Page to Pixel: Callahan’s Crosstime Saloon

Posted: August 22, 2011 in Page to Pixel, PC, Retro
Tags: , , , , ,

Good Drinks, Good Company

It’s hard to describe Spider Robinson’s work to someone who’s never read it. Heck, it’s hard to describe it to someone who has. In spite of this, Robinson and his works are reasonably well known within the sci-fi community for his quirky style and ability to spin larger narratives out of what can appear to be shaggy dog stories told by the patrons of Mike Callahan’s Crosstime Saloon, or various…er, acts indulged in by the customers of Lady Sally McGee’s brothel-of-excellent-repute. Also, there’s a talking German Shepard. I really didn’t know where else to put that one.

Naturally, I’ll offer a word of warning: some of Spider Robinson’s books feature some weird shit.

The core Callahan stories (and by extension the game) are told from the perspective of folk-singer Jake Stonebender, a regular at Callahan’s after a doctor refers him to the place. So it’s kind of like Cheers with an overload of puns, a bent space-time continuum and a talking dog (I’m not gonna let that one go). Or maybe more like the Mos Eisley Cantina with a friendlier bartender and less murderous patrons. I’ll let you be the judge. The cool thing about the game is that it is in general just a few more stories in the Callahan series.

Where everyone telepathically knows your name!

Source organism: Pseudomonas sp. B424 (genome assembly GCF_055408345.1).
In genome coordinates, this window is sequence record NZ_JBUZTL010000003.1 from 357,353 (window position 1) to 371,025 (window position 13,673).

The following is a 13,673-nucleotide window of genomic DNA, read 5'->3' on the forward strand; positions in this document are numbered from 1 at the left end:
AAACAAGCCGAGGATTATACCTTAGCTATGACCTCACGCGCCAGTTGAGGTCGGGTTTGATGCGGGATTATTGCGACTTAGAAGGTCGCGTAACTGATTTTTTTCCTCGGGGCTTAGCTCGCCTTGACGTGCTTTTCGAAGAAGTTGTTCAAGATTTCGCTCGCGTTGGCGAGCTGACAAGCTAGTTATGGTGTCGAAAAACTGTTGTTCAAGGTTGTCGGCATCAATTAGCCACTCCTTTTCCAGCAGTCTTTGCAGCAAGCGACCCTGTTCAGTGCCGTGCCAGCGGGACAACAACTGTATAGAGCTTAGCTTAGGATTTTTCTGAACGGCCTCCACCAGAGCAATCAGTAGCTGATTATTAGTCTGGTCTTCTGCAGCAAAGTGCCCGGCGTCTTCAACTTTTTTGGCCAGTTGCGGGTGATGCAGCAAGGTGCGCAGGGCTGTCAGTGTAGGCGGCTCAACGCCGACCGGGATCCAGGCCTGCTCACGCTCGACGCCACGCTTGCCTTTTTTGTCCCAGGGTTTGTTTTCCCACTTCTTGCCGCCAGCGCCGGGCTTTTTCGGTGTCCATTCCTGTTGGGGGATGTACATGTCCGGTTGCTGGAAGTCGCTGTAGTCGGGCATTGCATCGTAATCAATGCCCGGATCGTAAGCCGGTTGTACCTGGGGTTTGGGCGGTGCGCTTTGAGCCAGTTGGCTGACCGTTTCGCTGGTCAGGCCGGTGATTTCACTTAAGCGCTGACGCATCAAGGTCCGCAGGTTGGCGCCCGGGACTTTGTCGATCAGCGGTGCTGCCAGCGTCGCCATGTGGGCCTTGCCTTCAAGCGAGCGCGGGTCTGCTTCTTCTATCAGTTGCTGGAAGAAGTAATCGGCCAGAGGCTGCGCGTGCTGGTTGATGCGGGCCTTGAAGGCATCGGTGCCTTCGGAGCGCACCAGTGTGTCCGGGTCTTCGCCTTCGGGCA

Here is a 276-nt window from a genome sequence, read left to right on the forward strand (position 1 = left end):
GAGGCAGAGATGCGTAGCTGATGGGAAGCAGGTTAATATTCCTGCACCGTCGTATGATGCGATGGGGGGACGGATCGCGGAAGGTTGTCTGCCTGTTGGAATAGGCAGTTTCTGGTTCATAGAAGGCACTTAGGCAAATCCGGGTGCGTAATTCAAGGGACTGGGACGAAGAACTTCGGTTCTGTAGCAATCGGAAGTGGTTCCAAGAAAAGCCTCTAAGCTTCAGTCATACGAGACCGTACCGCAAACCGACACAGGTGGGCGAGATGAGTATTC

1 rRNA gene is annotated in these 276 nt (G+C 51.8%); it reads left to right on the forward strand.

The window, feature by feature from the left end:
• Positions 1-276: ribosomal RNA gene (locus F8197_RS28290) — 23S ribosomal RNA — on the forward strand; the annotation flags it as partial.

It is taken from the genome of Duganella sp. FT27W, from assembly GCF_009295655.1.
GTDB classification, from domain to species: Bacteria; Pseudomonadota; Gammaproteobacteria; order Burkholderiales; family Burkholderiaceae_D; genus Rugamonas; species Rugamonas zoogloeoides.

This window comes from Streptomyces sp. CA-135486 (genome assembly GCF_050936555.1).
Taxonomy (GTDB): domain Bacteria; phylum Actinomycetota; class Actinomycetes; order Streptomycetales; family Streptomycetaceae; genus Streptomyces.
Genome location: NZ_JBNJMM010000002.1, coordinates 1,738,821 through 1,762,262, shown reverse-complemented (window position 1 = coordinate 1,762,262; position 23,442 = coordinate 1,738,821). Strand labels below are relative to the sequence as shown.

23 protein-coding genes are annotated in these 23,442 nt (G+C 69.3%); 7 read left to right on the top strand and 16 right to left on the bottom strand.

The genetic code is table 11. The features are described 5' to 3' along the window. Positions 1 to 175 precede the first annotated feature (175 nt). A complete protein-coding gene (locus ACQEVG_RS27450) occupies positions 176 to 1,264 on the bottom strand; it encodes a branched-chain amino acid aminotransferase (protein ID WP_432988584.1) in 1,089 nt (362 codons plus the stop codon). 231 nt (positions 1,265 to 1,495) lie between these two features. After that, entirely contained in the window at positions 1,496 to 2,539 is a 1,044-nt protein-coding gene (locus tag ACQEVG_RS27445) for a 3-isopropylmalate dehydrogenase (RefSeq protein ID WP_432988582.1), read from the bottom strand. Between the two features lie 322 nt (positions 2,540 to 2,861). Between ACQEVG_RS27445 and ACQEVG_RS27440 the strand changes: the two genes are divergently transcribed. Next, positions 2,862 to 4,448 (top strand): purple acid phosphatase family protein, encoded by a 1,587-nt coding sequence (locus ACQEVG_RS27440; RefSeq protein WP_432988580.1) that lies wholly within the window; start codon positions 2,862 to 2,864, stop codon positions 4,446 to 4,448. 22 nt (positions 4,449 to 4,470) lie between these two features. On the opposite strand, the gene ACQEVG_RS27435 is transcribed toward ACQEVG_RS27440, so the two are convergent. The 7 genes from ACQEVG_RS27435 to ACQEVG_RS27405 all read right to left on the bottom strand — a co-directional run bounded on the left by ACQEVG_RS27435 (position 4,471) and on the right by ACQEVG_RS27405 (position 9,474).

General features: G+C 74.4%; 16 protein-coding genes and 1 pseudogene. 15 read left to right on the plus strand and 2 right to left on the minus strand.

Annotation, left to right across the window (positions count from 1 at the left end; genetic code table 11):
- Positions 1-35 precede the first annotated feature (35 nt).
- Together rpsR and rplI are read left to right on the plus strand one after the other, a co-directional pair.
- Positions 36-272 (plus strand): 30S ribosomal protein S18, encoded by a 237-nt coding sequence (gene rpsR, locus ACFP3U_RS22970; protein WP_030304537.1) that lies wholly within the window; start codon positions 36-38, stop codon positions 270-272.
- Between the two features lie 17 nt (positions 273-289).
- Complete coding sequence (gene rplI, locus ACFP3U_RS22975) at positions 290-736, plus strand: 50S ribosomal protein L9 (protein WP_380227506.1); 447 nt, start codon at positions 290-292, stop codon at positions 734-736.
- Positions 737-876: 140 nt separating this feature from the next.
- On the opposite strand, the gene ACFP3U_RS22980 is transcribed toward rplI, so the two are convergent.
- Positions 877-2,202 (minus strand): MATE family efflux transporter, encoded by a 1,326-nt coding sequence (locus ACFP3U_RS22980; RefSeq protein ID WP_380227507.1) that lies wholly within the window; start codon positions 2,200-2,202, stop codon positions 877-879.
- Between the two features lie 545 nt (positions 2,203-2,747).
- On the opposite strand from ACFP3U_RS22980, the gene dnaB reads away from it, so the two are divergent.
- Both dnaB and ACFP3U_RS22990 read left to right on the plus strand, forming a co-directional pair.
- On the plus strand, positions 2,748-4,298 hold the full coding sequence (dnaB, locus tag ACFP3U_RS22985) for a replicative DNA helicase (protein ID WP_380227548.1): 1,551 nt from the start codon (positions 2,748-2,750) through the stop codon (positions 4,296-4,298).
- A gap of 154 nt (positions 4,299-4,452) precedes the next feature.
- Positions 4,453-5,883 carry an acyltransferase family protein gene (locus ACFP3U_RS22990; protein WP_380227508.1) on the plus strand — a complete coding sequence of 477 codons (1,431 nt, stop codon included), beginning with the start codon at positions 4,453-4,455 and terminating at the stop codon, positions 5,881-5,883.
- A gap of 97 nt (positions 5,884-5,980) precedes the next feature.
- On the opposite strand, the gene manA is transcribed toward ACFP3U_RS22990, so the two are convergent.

And it all starts with Jake Stonebender (and you, of course, occupying his mind – which Jake is fully aware of), and you have to get his bar tab back by answering some trivia (read: copy protection) questions. Well, actually the intro starts off with the fate of the universe in jeopardy as a crappy eldritch abomination economy is forcing intergalactic downsizing of planets but- *is hit on the back of the head with a sack of potatoes* IT’S THAT KIND OF GAME!

Anyway, after you finish that, the game opens up and you can chat with the various patrons of the bar. Most of them will just waste your time, but some of them offer you information, and subsequently lead you into the various “missions” as I guess you could call them. These are the meat of the game, and the “missions” as I’m going to continue calling them for lack of imagination on my own part, although missions, sorties, these kinds of things don’t really seem appropriate given the laid back, humorous quality the game has (designed by former Sierra designer Josh Mandel, who among other things developed Freddie Pharkas: Frontier Pharmacist, contributed to the Space Quest series and voiced King Graham).  So anyway, at the start you can choose one of three…er…trips? Fandangoes? Things. These include getting a vampire back together with his lost love, and helping a time cop save the rainforest (for chocolate!). In the later expeditions you’ll do even more timetraveling (as this is a crosstime saloon and not your run-of-the-mill tavern), as well as saving your unusually garrulous canine buddy from being sliced up and studied by overzealous government scientists. My personal favorite part is the adventure – ah, that is the word! – where you get chewed out by the pilot Guzman for not being who you say you are.

The game is a fairly long and humorous one (and, in the spirit of giving credit where credit is due, I didn’t get to play the game myself and turned to PushingUpRoses’ excellent Lets Play) and lives up to the style and quality of Spider Robinson’s fiction. So it’s not world-shattering or genre-defining like Dune II, but hey – it’s a cool game with a good story and some really funny writing. Next time, I’ll be back with a pair of games based on – well, you’ll see. Until next time, Page-to-Pixelteers (I promise to never use that term again).


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